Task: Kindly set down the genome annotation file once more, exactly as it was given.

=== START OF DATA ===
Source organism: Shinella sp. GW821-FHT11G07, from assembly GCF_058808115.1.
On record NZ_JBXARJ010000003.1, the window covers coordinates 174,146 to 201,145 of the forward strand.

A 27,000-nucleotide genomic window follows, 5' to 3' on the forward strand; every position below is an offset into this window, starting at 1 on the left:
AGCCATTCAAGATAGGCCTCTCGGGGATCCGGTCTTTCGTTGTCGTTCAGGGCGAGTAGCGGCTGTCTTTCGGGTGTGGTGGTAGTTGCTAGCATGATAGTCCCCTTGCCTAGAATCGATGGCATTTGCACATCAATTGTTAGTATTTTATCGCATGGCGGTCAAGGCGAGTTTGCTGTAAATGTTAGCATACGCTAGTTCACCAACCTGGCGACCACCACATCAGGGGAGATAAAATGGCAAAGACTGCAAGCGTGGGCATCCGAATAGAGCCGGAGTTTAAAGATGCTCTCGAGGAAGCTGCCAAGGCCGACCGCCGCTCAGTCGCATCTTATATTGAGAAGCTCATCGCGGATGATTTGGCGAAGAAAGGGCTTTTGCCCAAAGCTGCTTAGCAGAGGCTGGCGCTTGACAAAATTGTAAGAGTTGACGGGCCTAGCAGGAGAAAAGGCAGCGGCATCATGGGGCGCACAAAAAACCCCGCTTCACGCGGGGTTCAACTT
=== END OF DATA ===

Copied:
Source organism: Shinella sp. GW821-FHT11G07, from assembly GCF_058808115.1.
On record NZ_JBXARJ010000003.1, the window covers coordinates 174,146 to 201,145 of the forward strand.

A 27,000-nucleotide genomic window follows, 5' to 3' on the forward strand; every position below is an offset into this window, starting at 1 on the left:
AGCCATTCAAGATAGGCCTCTCGGGGATCCGGTCTTTCGTTGTCGTTCAGGGCGAGTAGCGGCTGTCTTTCGGGTGTGGTGGTAGTTGCTAGCATGATAGTCCCCTTGCCTAGAATCGATGGCATTTGCACATCAATTGTTAGTATTTTATCGCATGGCGGTCAAGGCGAGTTTGCTGTAAATGTTAGCATACGCTAGTTCACCAACCTGGCGACCACCACATCAGGGGAGATAAAATGGCAAAGACTGCAAGCGTGGGCATCCGAATAGAGCCGGAGTTTAAAGATGCTCTCGAGGAAGCTGCCAAGGCCGACCGCCGCTCAGTCGCATCTTATATTGAGAAGCTCATCGCGGATGATTTGGCGAAGAAAGGGCTTTTGCCCAAAGCTGCTTAGCAGAGGCTGGCGCTTGACAAAATTGTAAGAGTTGACGGGCCTAGCAGGAGAAAAGGCAGCGGCATCATGGGGCGCACAAAAAACCCCGCTTCACGCGGGGTTCAACTT